Wind tunnel time is likely to be an issue for the Red Bull team. As reigning champions, Red Bull would usually only be allowed 70% of the baseline wind tunnel time, but the problem is more severe than that. The Milton Keynes-based team has had a further 10% of this time reduced (down to 63%) as a punishment for cost cap breaches.

In real terms this means they will be allowed 202 wind tunnel runs on their 2023 car, whilst closest rivals Ferrari and Mercedes will be allowed 240 and 256 respectively. In a sport where teams will spend millions of dollars to find hundredths of a second, this could have a massive impact on their season as a whole.

Adrian Newey, the Chief Technical Officer at Red Bull Racing, was quoted as saying in December of 2022 that this will not “make much difference” if they approach it correctly. Considering that in his illustrious career, his designs have delivered 11 Drivers’ Championships and 12 Constructors’ Championships, you’d be foolish to write Max Verstappen’s team off based on this information alone.

So can Max Verstappen really become a three-time Formula One World Champion?

Without sounding too much like a fence sitter, the jury is still out. Whilst the 2023 cars are a huge continuation of the design philosophies introduced in 2022, a lot can change in three months and a lot of highly intelligent people have been working hard to squeeze every ounce of performance from their cars.

As mentioned, the wind tunnel time will no doubt have some effect on Red Bull, despite Newey’s protests. They can try less of his ideas and have to be more selective about what components are put in the wind tunnel and considering the changes to ground effects that have been mandated for this season, this could prove vital.

That being said, over the course of 2022, the Max Verstappen x RB18 combination proved to be one of the most dominant ever seen in the sport. He set the record for most wins in a single season, winning 15 of the 22 at a strike rate of 68%. A strike rate that Schumacher only beat once in his dominant years, Sebastian Vettel only matched once in his and Lewis Hamilton has yet to beat. Whilst the chasing pack of Ferrari and Mercedes are more than capable of playing catch up, Red Bull have left them a lot to catch up to.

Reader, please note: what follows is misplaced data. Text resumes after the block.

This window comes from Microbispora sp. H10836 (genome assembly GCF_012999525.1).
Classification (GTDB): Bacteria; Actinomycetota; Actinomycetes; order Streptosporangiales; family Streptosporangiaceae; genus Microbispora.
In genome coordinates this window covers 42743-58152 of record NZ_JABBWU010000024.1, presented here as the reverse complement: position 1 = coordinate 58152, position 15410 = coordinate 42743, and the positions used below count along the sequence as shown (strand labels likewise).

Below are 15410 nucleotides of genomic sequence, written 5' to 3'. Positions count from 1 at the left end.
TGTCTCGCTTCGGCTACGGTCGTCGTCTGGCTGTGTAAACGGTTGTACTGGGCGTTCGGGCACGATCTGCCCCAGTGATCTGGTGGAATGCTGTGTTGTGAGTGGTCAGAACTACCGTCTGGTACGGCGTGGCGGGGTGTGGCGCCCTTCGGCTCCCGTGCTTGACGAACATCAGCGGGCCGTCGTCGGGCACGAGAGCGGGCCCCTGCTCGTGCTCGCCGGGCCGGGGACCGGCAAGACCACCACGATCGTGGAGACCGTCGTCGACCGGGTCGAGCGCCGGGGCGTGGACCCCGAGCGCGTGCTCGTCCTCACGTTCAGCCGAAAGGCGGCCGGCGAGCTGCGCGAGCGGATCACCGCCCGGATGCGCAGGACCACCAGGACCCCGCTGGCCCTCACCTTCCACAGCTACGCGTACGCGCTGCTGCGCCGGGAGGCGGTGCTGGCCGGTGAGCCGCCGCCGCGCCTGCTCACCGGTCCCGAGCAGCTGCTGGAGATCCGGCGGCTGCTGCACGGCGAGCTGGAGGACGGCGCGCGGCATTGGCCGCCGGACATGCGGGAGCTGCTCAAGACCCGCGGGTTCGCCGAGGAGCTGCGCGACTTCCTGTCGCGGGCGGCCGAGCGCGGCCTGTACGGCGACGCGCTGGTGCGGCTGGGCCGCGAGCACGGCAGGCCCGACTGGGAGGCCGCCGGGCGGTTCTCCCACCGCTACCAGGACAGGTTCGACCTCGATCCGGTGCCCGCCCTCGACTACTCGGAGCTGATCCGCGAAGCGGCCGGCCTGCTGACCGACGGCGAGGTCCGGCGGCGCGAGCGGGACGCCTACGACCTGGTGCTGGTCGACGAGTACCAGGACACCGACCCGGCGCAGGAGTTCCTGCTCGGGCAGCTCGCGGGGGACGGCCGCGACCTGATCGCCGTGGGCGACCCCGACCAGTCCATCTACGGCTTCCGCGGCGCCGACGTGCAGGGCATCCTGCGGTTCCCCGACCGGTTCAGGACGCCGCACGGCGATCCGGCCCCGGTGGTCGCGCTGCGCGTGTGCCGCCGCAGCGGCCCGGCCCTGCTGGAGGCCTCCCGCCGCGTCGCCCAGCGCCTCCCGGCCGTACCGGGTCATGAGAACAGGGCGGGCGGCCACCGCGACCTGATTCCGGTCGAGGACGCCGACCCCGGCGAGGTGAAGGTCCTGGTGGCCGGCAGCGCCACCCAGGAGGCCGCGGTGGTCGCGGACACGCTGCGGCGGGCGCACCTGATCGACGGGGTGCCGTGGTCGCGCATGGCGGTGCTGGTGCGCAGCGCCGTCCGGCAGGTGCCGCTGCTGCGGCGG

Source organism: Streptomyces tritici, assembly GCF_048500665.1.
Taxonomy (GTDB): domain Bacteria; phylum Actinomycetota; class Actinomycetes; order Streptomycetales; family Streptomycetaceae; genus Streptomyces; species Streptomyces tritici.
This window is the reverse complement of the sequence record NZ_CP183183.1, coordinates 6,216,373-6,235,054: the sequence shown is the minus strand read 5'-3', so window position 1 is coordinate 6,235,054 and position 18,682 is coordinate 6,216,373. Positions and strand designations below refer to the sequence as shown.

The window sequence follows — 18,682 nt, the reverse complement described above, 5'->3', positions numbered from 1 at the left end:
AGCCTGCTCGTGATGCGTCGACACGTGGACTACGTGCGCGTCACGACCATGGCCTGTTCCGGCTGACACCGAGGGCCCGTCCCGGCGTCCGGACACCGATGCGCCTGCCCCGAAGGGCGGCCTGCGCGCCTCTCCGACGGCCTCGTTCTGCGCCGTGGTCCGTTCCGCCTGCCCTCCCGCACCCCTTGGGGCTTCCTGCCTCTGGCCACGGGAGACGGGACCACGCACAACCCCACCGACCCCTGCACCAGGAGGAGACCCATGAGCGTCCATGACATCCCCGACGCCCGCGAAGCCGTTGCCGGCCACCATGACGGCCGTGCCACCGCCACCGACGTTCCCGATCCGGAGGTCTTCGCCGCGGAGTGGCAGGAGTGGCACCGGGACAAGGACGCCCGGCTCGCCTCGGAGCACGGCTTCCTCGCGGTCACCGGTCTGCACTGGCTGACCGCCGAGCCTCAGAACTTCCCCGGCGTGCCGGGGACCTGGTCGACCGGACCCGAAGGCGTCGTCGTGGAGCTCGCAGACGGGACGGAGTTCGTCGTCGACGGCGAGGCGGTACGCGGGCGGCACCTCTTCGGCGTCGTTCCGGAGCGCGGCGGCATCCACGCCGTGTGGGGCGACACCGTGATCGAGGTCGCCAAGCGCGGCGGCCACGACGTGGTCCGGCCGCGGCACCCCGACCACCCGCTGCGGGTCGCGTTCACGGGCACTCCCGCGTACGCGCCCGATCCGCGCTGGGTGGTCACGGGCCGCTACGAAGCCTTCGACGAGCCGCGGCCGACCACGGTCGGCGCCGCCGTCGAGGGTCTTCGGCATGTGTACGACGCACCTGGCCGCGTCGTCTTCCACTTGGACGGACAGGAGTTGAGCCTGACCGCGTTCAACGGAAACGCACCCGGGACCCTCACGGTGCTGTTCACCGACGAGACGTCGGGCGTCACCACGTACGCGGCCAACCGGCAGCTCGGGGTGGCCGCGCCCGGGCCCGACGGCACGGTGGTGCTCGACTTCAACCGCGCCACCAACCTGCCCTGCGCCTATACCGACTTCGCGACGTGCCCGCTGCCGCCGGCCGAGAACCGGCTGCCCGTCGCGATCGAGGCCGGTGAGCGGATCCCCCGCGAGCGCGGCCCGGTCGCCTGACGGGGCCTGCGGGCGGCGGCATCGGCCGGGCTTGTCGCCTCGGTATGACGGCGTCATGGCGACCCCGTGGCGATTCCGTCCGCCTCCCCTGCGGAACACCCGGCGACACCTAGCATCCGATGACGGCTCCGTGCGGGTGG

Rumours surfacing from unnamed sources within the Ferrari team seem wholly positive and they are quietly optimistic about the SF-23’s performance so far. The car is reportedly between two and three kilograms lighter than last season, the engine is rumoured to be providing an extra 30bhp and the overall package is reported to be over a second faster.

New team boss Frédéric Vasseur has organised a massive “cabinet reshuffle” that they are hoping will see results compared to some of the own goals the team scored whilst under Mattia Binotto’s stewardship. He has also had the pit stop team practising over a thousand pitstops in the offseason so they’ll be ready to hit the ground with quick and consistent stops in Sakhir.

In my view, considering we haven’t seen any cars on track yet, this makes Charles Leclerc an interesting prospect and a value bet for this year’s World Championship. However, for the real value look no further than the “Drivers & Constructors Championship Double” market where Charles Leclerc & Ferrari is priced at 10/1.

Make no doubt about it: Charles Leclerc is a generational talent in this sport and is perfectly capable of winning a championship with the right car underneath him. Carlos Sainz is a quick and reliable second driver and will no doubt rack up the points as well. Only twice since the turn of the century has the constructor’s champion not also fielded the driver’s champion as part of their lineup. Grabbing the extra value on Leclerc in this way could make all the difference come November.